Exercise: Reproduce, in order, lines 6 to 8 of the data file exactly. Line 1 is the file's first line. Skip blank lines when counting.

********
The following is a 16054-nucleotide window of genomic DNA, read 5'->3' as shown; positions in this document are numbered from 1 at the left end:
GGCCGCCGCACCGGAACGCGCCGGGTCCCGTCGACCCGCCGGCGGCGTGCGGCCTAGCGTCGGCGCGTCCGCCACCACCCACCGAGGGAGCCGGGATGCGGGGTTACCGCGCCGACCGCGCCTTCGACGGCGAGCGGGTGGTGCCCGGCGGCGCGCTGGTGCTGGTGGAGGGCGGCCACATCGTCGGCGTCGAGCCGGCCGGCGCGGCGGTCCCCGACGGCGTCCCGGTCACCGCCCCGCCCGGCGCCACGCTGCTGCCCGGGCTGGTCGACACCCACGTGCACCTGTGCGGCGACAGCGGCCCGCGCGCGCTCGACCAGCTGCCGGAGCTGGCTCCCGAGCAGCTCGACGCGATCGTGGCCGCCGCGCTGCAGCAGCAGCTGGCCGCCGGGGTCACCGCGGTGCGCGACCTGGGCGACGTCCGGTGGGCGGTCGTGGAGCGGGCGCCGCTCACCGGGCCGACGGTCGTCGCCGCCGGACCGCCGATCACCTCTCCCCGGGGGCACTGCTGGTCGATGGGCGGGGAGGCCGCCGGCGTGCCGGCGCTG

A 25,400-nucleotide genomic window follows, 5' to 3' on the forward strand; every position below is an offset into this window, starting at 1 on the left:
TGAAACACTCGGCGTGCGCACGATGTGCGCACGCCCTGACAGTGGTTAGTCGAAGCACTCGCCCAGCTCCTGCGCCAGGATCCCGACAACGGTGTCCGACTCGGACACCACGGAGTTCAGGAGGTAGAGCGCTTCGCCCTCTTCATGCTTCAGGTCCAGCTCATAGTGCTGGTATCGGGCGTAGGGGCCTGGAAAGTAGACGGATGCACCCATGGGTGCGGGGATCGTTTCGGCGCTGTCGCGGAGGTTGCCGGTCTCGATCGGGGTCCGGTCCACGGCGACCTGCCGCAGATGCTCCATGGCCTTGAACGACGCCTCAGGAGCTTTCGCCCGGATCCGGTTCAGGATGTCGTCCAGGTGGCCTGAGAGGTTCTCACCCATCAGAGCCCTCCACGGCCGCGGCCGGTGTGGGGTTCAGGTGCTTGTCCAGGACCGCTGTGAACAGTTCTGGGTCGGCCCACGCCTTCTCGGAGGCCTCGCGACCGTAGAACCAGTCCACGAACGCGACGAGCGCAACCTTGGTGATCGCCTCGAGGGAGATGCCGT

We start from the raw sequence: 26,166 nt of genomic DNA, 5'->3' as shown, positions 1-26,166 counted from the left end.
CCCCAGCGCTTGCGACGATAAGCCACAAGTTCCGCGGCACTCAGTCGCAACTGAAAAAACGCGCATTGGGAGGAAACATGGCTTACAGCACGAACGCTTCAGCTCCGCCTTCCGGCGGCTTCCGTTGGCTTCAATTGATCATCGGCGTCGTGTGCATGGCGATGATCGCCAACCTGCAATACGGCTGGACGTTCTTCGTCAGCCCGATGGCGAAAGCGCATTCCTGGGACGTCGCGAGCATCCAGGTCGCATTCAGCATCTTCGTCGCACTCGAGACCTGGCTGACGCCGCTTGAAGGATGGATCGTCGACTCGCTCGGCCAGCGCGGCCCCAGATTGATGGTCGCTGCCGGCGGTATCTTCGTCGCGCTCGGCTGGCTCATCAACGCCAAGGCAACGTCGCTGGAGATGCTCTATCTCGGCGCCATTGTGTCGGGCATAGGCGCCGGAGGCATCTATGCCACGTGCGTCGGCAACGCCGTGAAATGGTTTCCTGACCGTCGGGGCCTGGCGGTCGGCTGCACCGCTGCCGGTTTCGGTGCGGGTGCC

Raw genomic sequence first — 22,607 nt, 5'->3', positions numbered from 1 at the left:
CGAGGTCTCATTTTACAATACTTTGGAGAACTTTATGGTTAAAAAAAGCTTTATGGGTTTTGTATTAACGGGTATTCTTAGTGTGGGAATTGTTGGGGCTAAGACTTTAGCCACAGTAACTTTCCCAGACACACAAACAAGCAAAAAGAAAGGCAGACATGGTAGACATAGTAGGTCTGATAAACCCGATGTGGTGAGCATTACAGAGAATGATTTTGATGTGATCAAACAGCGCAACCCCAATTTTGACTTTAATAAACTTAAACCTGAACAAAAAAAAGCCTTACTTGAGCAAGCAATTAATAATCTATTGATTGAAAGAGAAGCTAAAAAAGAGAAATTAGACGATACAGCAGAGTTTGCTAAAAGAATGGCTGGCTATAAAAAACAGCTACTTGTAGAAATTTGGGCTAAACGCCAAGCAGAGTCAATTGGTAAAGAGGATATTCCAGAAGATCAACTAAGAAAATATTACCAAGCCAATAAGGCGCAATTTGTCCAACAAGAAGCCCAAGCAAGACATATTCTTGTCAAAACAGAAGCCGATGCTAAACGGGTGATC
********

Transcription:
CCCCAGCGCTTGCGACGATAAGCCACAAGTTCCGCGGCACTCAGTCGCAACTGAAAAAACGCGCATTGGGAGGAAACATGGCTTACAGCACGAACGCTTCAGCTCCGCCTTCCGGCGGCTTCCGTTGGCTTCAATTGATCATCGGCGTCGTGTGCATGGCGATGATCGCCAACCTGCAATACGGCTGGACGTTCTTCGTCAGCCCGATGGCGAAAGCGCATTCCTGGGACGTCGCGAGCATCCAGGTCGCATTCAGCATCTTCGTCGCACTCGAGACCTGGCTGACGCCGCTTGAAGGATGGATCGTCGACTCGCTCGGCCAGCGCGGCCCCAGATTGATGGTCGCTGCCGGCGGTATCTTCGTCGCGCTCGGCTGGCTCATCAACGCCAAGGCAACGTCGCTGGAGATGCTCTATCTCGGCGCCATTGTGTCGGGCATAGGCGCCGGAGGCATCTATGCCACGTGCGTCGGCAACGCCGTGAAATGGTTTCCTGACCGTCGGGGCCTGGCGGTCGGCTGCACCGCTGCCGGTTTCGGTGCGGGTGCC

Raw genomic sequence first — 22,607 nt, 5'->3', positions numbered from 1 at the left:
CGAGGTCTCATTTTACAATACTTTGGAGAACTTTATGGTTAAAAAAAGCTTTATGGGTTTTGTATTAACGGGTATTCTTAGTGTGGGAATTGTTGGGGCTAAGACTTTAGCCACAGTAACTTTCCCAGACACACAAACAAGCAAAAAGAAAGGCAGACATGGTAGACATAGTAGGTCTGATAAACCCGATGTGGTGAGCATTACAGAGAATGATTTTGATGTGATCAAACAGCGCAACCCCAATTTTGACTTTAATAAACTTAAACCTGAACAAAAAAAAGCCTTACTTGAGCAAGCAATTAATAATCTATTGATTGAAAGAGAAGCTAAAAAAGAGAAATTAGACGATACAGCAGAGTTTGCTAAAAGAATGGCTGGCTATAAAAAACAGCTACTTGTAGAAATTTGGGCTAAACGCCAAGCAGAGTCAATTGGTAAAGAGGATATTCCAGAAGATCAACTAAGAAAATATTACCAAGCCAATAAGGCGCAATTTGTCCAACAAGAAGCCCAAGCAAGACATATTCTTGTCAAAACAGAAGCCGATGCTAAACGGGTGATC